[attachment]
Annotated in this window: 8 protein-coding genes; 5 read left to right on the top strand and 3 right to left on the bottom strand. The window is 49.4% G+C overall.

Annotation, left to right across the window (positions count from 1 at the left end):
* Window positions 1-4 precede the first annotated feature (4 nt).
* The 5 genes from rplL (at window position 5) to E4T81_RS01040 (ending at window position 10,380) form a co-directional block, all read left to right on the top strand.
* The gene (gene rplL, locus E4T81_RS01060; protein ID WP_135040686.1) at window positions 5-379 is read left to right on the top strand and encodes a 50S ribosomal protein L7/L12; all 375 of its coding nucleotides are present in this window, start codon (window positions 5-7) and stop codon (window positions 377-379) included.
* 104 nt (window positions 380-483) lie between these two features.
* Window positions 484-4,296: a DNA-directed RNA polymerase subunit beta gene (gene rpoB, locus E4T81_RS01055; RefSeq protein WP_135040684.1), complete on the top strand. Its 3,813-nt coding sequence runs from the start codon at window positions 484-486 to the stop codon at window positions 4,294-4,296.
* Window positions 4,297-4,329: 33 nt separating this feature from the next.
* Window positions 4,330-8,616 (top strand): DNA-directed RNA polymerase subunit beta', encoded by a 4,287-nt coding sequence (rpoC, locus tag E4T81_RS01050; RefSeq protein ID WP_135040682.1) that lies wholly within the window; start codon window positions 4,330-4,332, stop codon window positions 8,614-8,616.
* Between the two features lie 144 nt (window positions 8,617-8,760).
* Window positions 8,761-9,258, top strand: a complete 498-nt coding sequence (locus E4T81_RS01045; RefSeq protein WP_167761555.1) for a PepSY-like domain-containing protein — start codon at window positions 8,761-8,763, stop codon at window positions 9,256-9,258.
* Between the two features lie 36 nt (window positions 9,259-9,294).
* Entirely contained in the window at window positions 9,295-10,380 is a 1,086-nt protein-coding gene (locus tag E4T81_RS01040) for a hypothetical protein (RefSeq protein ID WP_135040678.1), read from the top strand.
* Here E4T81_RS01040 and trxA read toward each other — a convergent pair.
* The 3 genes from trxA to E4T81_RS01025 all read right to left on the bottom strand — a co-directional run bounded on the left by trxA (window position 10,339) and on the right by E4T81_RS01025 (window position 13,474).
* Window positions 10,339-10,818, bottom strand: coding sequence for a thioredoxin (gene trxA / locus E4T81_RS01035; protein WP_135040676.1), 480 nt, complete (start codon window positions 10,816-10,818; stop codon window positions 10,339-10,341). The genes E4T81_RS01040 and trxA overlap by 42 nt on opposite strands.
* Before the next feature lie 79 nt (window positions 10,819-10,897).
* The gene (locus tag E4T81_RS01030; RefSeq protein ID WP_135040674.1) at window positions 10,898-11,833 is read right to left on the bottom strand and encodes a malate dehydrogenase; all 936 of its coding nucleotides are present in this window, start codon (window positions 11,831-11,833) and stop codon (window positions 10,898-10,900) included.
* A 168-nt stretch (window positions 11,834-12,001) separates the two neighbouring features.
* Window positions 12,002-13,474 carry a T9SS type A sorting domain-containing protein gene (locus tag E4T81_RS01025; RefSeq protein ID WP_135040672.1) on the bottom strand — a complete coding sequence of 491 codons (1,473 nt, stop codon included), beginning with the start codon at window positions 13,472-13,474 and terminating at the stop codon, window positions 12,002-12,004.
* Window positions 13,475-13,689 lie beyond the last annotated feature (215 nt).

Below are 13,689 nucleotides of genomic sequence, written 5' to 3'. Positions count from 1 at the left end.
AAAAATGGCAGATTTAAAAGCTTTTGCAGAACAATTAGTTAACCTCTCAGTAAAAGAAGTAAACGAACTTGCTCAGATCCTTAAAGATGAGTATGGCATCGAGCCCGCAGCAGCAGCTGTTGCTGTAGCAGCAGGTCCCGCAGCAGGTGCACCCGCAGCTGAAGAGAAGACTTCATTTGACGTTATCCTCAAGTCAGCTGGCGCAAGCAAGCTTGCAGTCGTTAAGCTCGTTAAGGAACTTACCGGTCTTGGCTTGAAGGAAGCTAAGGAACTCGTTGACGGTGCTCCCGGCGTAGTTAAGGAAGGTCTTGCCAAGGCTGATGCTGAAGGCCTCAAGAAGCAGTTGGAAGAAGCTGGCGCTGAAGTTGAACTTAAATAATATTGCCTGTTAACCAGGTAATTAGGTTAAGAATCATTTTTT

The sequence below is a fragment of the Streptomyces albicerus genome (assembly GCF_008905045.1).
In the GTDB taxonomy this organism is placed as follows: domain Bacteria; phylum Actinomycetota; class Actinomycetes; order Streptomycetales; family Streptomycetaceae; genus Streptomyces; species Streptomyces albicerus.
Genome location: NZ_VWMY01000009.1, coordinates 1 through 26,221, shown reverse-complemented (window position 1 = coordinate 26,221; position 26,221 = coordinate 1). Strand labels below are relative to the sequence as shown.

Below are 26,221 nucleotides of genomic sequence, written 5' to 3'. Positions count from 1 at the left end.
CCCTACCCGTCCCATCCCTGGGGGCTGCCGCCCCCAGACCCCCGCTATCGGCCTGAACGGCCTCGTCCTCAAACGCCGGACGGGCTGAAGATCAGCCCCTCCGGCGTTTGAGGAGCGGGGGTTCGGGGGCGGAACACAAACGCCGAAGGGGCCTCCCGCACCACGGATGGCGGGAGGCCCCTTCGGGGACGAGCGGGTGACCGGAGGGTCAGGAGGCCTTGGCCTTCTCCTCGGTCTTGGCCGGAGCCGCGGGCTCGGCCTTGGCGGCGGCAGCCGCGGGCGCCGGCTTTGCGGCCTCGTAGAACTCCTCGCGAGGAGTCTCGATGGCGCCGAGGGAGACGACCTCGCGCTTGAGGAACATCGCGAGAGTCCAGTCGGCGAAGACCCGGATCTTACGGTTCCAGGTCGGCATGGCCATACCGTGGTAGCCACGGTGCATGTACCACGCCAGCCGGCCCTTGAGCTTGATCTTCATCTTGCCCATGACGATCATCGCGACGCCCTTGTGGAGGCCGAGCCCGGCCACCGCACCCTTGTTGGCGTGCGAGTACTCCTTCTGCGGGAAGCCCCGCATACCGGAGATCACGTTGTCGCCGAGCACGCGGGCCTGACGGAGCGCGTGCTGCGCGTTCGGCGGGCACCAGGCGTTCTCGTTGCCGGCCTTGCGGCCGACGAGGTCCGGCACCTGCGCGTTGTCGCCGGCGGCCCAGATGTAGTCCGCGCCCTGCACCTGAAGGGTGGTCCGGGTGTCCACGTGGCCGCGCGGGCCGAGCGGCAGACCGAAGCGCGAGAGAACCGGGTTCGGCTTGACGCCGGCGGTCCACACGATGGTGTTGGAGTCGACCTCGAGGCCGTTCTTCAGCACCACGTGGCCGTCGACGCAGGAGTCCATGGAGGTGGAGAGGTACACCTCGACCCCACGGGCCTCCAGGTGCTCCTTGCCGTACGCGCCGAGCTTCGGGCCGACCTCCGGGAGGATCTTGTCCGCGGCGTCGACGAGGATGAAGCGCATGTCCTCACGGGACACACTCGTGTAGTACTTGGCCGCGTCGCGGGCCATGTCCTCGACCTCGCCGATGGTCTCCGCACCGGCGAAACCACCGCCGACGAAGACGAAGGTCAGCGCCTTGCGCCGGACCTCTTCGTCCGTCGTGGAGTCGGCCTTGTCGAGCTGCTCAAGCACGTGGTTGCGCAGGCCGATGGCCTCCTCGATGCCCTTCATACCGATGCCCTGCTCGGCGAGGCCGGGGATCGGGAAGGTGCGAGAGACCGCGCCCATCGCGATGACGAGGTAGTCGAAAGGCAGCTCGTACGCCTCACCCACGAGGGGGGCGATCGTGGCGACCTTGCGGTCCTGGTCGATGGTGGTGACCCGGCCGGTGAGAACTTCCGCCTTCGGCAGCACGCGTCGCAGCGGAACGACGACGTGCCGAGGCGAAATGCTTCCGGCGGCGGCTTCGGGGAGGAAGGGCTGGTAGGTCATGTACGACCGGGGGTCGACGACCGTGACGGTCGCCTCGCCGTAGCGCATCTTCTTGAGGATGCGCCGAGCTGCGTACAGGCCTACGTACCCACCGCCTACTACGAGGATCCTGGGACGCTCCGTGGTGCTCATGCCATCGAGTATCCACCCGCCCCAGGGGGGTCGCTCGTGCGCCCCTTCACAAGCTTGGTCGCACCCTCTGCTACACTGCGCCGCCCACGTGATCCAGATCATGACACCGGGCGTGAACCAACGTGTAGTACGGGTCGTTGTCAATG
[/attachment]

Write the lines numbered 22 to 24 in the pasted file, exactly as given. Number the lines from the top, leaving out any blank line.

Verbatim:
Below are 13,689 nucleotides of genomic sequence, written 5' to 3'. Positions count from 1 at the left end.
AAAAATGGCAGATTTAAAAGCTTTTGCAGAACAATTAGTTAACCTCTCAGTAAAAGAAGTAAACGAACTTGCTCAGATCCTTAAAGATGAGTATGGCATCGAGCCCGCAGCAGCAGCTGTTGCTGTAGCAGCAGGTCCCGCAGCAGGTGCACCCGCAGCTGAAGAGAAGACTTCATTTGACGTTATCCTCAAGTCAGCTGGCGCAAGCAAGCTTGCAGTCGTTAAGCTCGTTAAGGAACTTACCGGTCTTGGCTTGAAGGAAGCTAAGGAACTCGTTGACGGTGCTCCCGGCGTAGTTAAGGAAGGTCTTGCCAAGGCTGATGCTGAAGGCCTCAAGAAGCAGTTGGAAGAAGCTGGCGCTGAAGTTGAACTTAAATAATATTGCCTGTTAACCAGGTAATTAGGTTAAGAATCATTTTTT

The sequence below is a fragment of the Streptomyces albicerus genome (assembly GCF_008905045.1).